1 MARCH 2000
(2) For tracks where cars are simply placed and removed (as distinguished from those where general
running or back and forth switching movements frequently occur) such as warehouse sidings and spur
tracks (dead end tracks), including loading and storage tracks, use table 2-2, "Light Use."
(3) For run-around tracks, passing sidings, yard tracks, wyes, balloon tracks, or other tracks where
switching movements commonly occur, use table 2-2, "10 MPH or Less."
(1) Gradients on running tracks through a terminal should not exceed 1.0 percent.
(2) On auxiliary tracks where cars may be temporarily left standing during switching, gradients should
generally not exceed 0.3 percent.
(3) Gradients on tracks where cars will be left standing for 1 or more days, such as loading, yard, and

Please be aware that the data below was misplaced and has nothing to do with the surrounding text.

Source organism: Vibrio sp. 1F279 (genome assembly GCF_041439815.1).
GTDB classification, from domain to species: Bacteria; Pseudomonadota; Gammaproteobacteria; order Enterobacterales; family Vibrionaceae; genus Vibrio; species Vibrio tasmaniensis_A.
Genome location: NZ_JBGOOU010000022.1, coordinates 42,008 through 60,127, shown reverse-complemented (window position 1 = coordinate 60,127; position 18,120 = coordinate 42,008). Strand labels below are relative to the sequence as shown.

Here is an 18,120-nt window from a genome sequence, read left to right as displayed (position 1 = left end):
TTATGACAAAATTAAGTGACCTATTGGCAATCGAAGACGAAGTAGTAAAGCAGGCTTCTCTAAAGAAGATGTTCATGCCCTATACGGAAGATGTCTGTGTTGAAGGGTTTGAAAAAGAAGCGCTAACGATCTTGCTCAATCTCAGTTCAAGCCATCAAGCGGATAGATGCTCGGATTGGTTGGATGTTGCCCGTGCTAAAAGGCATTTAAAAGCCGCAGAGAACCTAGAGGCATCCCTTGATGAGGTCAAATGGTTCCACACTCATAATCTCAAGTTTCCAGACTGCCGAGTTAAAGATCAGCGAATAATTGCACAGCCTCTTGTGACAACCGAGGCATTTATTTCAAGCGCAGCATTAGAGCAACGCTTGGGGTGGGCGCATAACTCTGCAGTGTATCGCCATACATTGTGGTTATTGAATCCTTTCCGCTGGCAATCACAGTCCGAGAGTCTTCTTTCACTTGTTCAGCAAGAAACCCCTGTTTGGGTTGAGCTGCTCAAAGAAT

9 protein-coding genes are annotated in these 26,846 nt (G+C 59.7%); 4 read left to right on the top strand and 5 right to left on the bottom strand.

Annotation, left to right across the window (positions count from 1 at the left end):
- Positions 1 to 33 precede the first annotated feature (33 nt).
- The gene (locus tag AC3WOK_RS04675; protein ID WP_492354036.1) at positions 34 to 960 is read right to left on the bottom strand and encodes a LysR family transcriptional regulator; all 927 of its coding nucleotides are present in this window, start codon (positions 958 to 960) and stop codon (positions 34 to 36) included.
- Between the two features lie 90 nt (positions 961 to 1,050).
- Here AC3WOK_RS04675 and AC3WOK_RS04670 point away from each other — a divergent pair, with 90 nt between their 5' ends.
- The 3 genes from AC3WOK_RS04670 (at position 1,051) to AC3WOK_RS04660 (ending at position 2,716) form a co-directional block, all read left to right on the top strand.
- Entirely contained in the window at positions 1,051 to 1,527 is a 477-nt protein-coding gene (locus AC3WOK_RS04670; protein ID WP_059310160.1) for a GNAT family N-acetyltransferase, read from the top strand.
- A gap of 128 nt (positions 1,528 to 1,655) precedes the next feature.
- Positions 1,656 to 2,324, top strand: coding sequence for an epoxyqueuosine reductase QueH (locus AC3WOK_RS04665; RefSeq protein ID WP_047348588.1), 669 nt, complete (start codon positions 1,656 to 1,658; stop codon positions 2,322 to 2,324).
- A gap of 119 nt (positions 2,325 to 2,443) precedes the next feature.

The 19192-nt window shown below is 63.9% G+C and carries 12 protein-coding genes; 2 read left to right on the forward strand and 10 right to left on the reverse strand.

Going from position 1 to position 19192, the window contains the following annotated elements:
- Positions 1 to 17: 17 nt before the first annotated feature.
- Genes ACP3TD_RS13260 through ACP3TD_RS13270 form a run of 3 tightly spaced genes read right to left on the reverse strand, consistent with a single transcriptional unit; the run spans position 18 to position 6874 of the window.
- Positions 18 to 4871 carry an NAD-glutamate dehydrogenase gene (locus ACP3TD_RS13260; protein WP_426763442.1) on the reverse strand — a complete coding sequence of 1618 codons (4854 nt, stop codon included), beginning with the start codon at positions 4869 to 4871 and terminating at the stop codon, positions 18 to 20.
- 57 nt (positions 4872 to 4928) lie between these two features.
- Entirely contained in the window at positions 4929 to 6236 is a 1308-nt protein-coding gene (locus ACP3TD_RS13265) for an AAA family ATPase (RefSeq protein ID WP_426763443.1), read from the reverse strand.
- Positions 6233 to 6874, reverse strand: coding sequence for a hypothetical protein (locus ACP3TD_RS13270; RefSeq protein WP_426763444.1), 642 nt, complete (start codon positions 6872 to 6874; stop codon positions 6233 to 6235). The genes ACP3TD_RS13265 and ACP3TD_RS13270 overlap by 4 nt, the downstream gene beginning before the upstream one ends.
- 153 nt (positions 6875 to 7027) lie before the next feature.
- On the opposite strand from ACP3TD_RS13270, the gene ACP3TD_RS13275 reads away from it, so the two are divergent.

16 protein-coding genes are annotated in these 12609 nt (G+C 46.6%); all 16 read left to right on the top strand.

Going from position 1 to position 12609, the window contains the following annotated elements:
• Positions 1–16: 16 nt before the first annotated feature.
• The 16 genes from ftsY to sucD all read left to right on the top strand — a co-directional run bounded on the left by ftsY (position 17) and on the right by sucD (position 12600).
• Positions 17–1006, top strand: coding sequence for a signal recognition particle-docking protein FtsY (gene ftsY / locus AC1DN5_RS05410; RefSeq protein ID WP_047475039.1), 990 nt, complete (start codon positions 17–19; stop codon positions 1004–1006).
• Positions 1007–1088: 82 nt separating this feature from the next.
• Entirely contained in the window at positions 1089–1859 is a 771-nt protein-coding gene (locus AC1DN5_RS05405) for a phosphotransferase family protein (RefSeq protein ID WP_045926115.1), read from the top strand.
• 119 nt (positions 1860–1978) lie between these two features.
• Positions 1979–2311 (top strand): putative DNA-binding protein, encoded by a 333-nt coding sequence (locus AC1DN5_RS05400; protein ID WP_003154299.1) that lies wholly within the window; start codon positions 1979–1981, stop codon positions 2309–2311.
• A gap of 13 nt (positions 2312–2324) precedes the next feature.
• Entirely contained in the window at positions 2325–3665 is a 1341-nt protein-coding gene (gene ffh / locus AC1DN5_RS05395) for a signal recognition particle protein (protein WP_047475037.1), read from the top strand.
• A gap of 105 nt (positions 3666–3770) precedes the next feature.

storage tracks, should generally not exceed 0.2 percent, with a maximum allowable of 0.3 percent. It is
desirable to have these tracks slope away from the main track (or connecting track). Thus, if hand brakes
do not properly hold on cars, they would not roll toward the main track.
(4) Yards are best graded as shown figure 8-1, with tracks sloping toward the center, where storm
drainage is provided. This grading arrangement will prevent cars from accidentally rolling toward either
ladder track and will also facilitate drainage by collecting runoff at the center of the yard.
Figure 8-1. Typical Small Yard with Storm Drainage